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3 Beekman St
Beacon, New York
United States

jcappetta's picture


Dia:Beacon is a place for good, clean fun.

The art is almost exclusively minimalist and there’s nothing in the old box printing factory but architecture and art. So it’s as visually clean as a Norweigian design magazine. But Dia and the then governor of New York “persuaded” the factory’s former owner to donate the building in exchange for a million dollar environmental clean up, so the museum is also like a 240,000 square foot nature mop.

Just because it’s clean doesn’t mean it didn’t come with a tabloid’s worth of drama. The guy that founded Barnes & Noble basically funded the entire thing, including a bunch of the art, and anybody spending that kind of money is gonna get a little cranky. After the museum was finished, Dia’s director and the Barnes & Noble guy both quit the board in a kind of friend breakup. The donor was quoted as saying, “I have a vacuum in my life as far as art is concerned.” NO LENNY! ART IS WHAT’S SUPPOSED TO FIX THAT VACUUM!!

Wounds heal though and the art didn’t go away. Dia:Beacon is “fetishistically minimalist.” It’s lit entirely by skylights and windows, which means it gets dark at night *wink wink* and they lock the doors *cocked eyebrows* because they close the museum before sunset and kick everybody out *mood killer.* Despite the puritan hours you can get plenty of intimacy with all kinds of art giants. Agnes Martin did a piece specifically for the space and the art will never know about your affairs with other pieces because each artist has their own room. So you can two-time Richard Serra for Dan Flavin all day and no one will be the wiser.

One problem with the museum is—with its diffuse light, maple floors, cavernous space—you sometimes can’t tell what’s art and what is discarded industrial structure. Which is kind of the point of minimalist art, but also like, there are plenty of messy and abandoned warehouses that don’t charge you $15 at the door.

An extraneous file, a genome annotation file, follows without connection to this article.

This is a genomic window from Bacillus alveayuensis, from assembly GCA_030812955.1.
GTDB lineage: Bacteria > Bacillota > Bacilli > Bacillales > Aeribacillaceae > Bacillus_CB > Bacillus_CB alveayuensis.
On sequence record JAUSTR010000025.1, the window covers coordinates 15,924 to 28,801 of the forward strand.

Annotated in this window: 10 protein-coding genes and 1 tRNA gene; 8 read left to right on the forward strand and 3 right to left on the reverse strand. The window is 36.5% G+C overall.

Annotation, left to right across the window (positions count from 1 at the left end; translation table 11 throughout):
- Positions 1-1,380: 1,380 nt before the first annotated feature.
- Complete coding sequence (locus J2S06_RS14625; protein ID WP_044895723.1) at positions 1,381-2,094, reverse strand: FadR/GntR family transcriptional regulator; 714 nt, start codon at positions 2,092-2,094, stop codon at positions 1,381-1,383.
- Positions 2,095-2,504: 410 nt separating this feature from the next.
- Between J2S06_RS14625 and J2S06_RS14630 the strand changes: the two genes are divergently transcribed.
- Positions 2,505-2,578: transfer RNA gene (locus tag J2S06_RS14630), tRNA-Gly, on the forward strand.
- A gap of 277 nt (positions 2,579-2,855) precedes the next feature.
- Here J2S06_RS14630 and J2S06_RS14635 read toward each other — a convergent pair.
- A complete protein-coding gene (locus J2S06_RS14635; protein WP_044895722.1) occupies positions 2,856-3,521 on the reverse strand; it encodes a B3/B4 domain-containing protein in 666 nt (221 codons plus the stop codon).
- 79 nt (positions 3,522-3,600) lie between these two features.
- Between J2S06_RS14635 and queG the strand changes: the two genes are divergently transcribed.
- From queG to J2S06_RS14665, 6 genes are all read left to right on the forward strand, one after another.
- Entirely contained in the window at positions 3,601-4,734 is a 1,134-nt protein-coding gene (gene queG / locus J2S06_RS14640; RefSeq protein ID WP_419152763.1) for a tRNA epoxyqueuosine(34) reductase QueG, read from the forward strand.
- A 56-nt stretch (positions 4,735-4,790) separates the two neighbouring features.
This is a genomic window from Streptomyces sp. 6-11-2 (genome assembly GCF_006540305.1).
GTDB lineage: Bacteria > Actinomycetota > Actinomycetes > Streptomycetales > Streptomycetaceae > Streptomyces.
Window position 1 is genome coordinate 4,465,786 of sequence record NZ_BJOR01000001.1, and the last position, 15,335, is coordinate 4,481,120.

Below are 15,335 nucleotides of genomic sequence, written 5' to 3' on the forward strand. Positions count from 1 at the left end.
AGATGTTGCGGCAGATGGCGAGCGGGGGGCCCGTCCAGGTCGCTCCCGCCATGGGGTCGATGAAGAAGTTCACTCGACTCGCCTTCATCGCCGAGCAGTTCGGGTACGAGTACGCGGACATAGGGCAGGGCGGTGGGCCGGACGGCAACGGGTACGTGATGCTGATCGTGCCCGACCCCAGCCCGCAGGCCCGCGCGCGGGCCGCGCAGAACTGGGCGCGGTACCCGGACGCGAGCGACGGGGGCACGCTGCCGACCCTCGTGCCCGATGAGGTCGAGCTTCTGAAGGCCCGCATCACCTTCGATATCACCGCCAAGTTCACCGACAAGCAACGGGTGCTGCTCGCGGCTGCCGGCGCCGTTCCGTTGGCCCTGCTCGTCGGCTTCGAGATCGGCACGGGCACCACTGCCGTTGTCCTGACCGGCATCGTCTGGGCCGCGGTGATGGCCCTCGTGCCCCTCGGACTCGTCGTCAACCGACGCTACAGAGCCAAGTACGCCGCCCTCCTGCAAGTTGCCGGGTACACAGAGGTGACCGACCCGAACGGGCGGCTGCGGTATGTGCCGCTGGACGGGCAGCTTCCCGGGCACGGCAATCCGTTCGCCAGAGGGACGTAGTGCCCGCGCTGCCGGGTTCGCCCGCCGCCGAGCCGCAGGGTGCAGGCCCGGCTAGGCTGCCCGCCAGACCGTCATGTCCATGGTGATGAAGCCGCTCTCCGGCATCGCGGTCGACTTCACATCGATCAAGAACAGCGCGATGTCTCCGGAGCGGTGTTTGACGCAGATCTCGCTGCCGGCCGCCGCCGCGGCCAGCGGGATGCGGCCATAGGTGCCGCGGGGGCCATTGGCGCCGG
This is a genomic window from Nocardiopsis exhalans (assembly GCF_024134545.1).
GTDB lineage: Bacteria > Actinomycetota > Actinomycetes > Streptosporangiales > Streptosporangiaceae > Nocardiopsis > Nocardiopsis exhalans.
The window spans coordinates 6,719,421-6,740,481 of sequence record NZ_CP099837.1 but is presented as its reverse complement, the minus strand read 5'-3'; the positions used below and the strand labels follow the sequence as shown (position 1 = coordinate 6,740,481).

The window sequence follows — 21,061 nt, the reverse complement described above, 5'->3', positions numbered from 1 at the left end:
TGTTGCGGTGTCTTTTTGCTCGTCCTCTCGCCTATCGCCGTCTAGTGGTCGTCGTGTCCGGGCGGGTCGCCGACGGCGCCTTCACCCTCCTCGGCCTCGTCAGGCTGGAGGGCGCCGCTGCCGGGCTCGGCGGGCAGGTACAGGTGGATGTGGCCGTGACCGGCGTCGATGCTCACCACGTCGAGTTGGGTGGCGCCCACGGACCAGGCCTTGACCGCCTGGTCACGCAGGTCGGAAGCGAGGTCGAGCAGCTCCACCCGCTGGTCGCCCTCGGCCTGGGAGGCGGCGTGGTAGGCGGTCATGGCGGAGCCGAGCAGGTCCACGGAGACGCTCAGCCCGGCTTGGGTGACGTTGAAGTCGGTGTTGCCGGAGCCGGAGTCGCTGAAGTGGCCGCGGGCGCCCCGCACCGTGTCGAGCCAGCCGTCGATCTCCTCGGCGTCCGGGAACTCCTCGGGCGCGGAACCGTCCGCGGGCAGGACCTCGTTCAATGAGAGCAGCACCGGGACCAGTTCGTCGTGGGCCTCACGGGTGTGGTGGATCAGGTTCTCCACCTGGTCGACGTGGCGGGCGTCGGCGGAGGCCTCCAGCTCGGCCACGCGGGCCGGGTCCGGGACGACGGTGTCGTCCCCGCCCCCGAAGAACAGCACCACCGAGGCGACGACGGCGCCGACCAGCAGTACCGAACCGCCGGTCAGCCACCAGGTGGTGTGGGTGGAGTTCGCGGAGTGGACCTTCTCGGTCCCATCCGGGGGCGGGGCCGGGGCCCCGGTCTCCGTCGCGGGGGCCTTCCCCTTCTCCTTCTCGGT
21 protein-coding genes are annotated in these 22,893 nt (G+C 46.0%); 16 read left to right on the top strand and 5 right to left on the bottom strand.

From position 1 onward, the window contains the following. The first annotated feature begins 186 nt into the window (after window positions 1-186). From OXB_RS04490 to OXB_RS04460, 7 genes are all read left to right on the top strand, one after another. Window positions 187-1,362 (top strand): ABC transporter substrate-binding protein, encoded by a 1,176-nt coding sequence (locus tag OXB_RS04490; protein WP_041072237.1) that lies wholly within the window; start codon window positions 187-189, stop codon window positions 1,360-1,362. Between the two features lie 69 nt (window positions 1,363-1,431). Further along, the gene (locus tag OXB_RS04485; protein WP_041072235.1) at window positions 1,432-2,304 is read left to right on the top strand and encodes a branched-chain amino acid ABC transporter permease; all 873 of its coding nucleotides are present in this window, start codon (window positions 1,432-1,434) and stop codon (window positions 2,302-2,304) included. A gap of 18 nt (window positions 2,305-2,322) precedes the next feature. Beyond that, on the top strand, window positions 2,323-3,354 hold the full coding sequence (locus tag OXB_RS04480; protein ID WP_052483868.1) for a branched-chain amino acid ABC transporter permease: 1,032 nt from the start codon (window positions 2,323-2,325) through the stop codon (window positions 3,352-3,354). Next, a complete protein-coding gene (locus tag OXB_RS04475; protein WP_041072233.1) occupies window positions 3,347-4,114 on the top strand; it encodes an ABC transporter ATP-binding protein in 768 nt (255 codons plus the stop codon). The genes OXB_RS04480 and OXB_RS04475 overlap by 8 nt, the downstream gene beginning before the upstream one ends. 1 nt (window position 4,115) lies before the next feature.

Still, it’s obsessively attractive and proposes a trade in which you give them some money and they both induce and then rescue you from an existential crisis; which isn’t a bad deal. This pastoral art-dreamland is a shorter train ride from Grand Central than your favorite barista’s apartment in Bushwick so it’s easy to get to and has way more trees.




  1. Foster, Hal. June 5, 2003. “At Dia Beacon.” London Review of Books Vol. 25 No. 11, 2018. Accessed January 19, 2018.
  2. Nocera, Joe. October 14, 2007. “The Patron Gets a Divorce.” The New York Times: New York Edition, 2018. Accessed January 19, 2018. azine/14dia-t.html
  3. “Visit: Dia:Beacon.” Dia Art Foundation, 2018. Accessed January 19, 2018.
  4. Vogel, Carol. April 23, 2003. “An Old Box Factory Is a Haven for New Art.” The New York Times, 2018. Accessed January 19, 2018. an-old-box-factory-is-a-haven-for-new-art.html

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Here is what Wikipedia says about Dia Beacon

Dia Beacon is the museum for the Dia Art Foundation's collection of art from the 1960s to the present. The museum, which opened in 2003, is situated on the banks of the Hudson River in Beacon, New York. Dia Beacon's facility, the Riggio Galleries, is a former Nabisco box-printing facility that was renovated by Dia with artist Robert Irwin and architects Alan Koch, Lyn Rice, Galia Solomonoff, and Linda Taalman, then of OpenOffice. Along with Dia's permanent collection, Dia Beacon also presents temporary exhibitions, as well as public programs designed to complement the collection and exhibitions, including monthly Gallery Talks, Merce Cunningham Dance Company Events, Community Free Days for neighboring counties, and an education program that serves area students at all levels. With 160,000 square feet (15,000 m2), it is one of the largest exhibition spaces in the country for modern and contemporary art.

Check out the full Wikipedia article about Dia Beacon.